Posted Date: Wed, 03/06/2013 - 16:03
I first started working in the community foundation field more than 15 years ago. It goes without saying that I’m a big fan. I believe in this democratic model of philanthropy where the collective power of many creates powerful change. I’m also a fan because most community foundations understand that our work is constantly changing and adjusting to new needs. We cannot stand still. Indeed, the model of community foundation 15 years ago was vastly different than the one I see across the country now. The difference is the greater clarity about our leadership, and about our place-based expertise and connection. Community Foundation Week makes me reflect on that leadership.
Posted Date: Wed, 03/06/2013 - 15:17
One of my most memorable moments from college was when I sat in a sea of more than 500 college students in PoliSci 101. From the back of the auditorium, a very small man stood up on stage speaking to all of us about the strength of the U.S. president as “soft power.” According to Joseph Nye of Harvard University, the man who coined the term, it is “the ability to attract and co-opt rather than coerce, use force, or give money as a means of persuasion.”
Posted Date: Wed, 03/06/2013 - 15:11
At the Evelyn and Walter Haas, Jr. Fund, we believe strongly in the critical importance of unrestricted general operating support because it provides nonprofit leaders with the flexibility to direct spending toward strategic priorities facing their organizations. In 2011, two-thirds of the Fund’s grants were allocated for this purpose.
Posted Date: Wed, 03/06/2013 - 12:02
Many people believe facilitation is a role that only designated individuals can play in meetings or planning sessions. But just as leadership is more about how you behave than what your title is, so is facilitation about the contributions you make regardless of your role.
Posted Date: Tue, 03/05/2013 - 14:02
Why do community foundation CEOs pursue “community leadership” as a key organizing strategy in their foundations? Because there was a leadership void in our community and we realized we were uniquely positioned to step up. Because we recognized we had important assets that could help address the huge challenges facing our community. Because under the status quo, things were getting worse in our community, not better.
Posted Date: Mon, 03/04/2013 - 14:56
In his acceptance speech for the 2012 Nicholas P. Bollman Award for leaders who inspire through values and actions, Claudio Martinez, executive director of Boston’s Hyde Square Task Force, reminded an audience of nearly 200 funders that the “journey to become visible is still too hard to travel.”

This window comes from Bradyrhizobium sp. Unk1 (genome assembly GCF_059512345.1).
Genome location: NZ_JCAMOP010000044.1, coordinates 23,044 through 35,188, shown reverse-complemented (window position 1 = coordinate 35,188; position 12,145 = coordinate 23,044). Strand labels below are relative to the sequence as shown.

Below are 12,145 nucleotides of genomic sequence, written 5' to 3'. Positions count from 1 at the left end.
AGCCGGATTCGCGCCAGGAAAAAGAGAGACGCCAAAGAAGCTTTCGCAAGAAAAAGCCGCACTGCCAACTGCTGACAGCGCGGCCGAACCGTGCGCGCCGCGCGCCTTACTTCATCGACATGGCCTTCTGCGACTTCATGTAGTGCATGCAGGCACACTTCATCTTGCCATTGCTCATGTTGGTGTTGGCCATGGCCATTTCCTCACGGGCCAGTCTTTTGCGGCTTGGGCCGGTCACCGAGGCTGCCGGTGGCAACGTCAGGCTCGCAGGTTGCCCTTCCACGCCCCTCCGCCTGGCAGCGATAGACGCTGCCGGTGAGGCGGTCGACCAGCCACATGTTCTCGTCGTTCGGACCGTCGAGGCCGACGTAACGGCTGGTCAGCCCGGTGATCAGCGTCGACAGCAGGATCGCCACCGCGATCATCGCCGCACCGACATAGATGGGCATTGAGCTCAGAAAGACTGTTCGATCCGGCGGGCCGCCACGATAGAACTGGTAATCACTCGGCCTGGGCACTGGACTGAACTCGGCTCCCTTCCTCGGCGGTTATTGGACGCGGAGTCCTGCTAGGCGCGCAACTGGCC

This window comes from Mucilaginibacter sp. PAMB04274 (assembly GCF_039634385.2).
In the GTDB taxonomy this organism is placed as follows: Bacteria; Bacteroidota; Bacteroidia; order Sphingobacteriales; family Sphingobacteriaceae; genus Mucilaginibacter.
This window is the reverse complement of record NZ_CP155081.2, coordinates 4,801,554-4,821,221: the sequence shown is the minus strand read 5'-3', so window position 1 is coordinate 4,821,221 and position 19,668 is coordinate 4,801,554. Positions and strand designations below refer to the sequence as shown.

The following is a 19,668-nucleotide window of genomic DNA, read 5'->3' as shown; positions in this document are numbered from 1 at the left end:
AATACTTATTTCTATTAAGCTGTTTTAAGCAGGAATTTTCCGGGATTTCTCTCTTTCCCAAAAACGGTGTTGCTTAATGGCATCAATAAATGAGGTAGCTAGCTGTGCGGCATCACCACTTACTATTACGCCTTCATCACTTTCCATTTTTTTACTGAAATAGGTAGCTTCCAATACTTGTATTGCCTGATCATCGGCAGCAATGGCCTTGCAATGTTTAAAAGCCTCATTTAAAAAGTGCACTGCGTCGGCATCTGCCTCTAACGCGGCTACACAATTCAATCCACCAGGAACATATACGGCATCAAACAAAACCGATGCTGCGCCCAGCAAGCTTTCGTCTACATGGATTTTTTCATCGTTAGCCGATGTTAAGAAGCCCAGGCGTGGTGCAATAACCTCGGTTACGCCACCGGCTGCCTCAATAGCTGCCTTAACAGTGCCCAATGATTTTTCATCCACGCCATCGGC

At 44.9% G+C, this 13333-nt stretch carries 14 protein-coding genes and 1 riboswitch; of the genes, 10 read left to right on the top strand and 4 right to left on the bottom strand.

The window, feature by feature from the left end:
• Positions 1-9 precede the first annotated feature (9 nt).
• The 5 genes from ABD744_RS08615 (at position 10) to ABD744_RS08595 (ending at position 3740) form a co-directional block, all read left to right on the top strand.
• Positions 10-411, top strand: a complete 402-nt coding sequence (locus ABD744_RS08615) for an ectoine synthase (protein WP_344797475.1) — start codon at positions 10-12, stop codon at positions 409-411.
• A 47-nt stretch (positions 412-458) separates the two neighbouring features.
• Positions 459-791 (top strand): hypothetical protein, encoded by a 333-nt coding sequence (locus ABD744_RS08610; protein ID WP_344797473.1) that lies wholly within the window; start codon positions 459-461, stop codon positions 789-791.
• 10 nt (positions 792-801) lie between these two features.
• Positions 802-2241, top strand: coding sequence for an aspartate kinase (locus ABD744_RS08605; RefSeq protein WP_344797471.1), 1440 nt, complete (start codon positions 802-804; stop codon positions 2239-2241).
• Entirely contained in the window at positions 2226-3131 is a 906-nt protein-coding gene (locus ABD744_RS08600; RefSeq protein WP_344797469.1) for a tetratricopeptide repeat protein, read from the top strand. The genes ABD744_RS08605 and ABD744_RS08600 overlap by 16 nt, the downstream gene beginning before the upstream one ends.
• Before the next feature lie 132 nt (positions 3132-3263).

Posted Date: Mon, 02/25/2013 - 09:56
Let me introduce myself: I’m a young leader and a passionate advocate for social justice. I’m well into my second year as executive director of Social Justice Fund, a regional progressive public foundation. I’m an innovator. Since starting my role, I have implemented a new model of grassroots fundraising, leadership development, and grantmaking, resulting in significantly increased volunteer and donor engagement, interest in replication from around the country, and more than 60 percent revenue growth. I’ve spent time in the streets as a grassroots activist as well as the board room in the corporate sector. I believe that those of us with privilege-race, class, gender, sexuality-have a responsibility to work for equality and name injustice when we see it. I have seen the power of funding to transform society, but I’m deeply skeptical about institutional philanthropy.
Posted Date: Thu, 02/21/2013 - 15:58
The Council on Foundations (COF) recently released the 2011 Grantmakers Salary and Benefits Report. The sample includes 910 total foundations of which 544 are COF members. As Rick Cohen notes on his piece about the survey, the survey suffers from the limitations of self-reporting, as do most all of our sector’s data. That said, there are some important trends in the makeup of foundation demographics and compensation that are worth noting:
Posted Date: Thu, 02/21/2013 - 15:19
As my colleague Peter Pennekamp from the Humboldt Area Foundation says, when it comes to community leadership it’s not always the most pressing issue that you need to be working on; it’s the issue where there’s energy and heat. In a word: tension. And in our community, there’s tension around immigration.